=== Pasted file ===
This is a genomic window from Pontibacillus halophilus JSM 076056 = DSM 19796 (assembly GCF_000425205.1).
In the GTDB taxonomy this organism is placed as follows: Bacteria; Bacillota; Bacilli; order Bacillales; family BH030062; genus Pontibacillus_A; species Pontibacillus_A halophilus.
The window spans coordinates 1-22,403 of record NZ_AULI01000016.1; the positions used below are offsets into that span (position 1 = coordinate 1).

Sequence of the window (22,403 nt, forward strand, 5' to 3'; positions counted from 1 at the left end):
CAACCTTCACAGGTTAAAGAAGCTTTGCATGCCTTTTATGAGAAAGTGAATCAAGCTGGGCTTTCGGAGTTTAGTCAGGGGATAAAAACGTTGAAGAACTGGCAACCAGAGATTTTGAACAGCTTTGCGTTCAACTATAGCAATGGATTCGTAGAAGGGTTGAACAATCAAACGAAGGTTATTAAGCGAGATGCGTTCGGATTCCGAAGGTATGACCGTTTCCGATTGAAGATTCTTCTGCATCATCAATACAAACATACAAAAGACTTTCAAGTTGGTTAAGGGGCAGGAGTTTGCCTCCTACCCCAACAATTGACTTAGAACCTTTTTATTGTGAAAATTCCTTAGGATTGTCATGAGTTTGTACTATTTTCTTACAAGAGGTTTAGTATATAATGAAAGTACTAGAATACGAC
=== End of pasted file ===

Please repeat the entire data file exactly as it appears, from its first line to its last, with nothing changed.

This is a genomic window from Pontibacillus halophilus JSM 076056 = DSM 19796 (assembly GCF_000425205.1).
In the GTDB taxonomy this organism is placed as follows: Bacteria; Bacillota; Bacilli; order Bacillales; family BH030062; genus Pontibacillus_A; species Pontibacillus_A halophilus.
The window spans coordinates 1-22,403 of record NZ_AULI01000016.1; the positions used below are offsets into that span (position 1 = coordinate 1).

Sequence of the window (22,403 nt, forward strand, 5' to 3'; positions counted from 1 at the left end):
CAACCTTCACAGGTTAAAGAAGCTTTGCATGCCTTTTATGAGAAAGTGAATCAAGCTGGGCTTTCGGAGTTTAGTCAGGGGATAAAAACGTTGAAGAACTGGCAACCAGAGATTTTGAACAGCTTTGCGTTCAACTATAGCAATGGATTCGTAGAAGGGTTGAACAATCAAACGAAGGTTATTAAGCGAGATGCGTTCGGATTCCGAAGGTATGACCGTTTCCGATTGAAGATTCTTCTGCATCATCAATACAAACATACAAAAGACTTTCAAGTTGGTTAAGGGGCAGGAGTTTGCCTCCTACCCCAACAATTGACTTAGAACCTTTTTATTGTGAAAATTCCTTAGGATTGTCATGAGTTTGTACTATTTTCTTACAAGAGGTTTAGTATATAATGAAAGTACTAGAATACGAC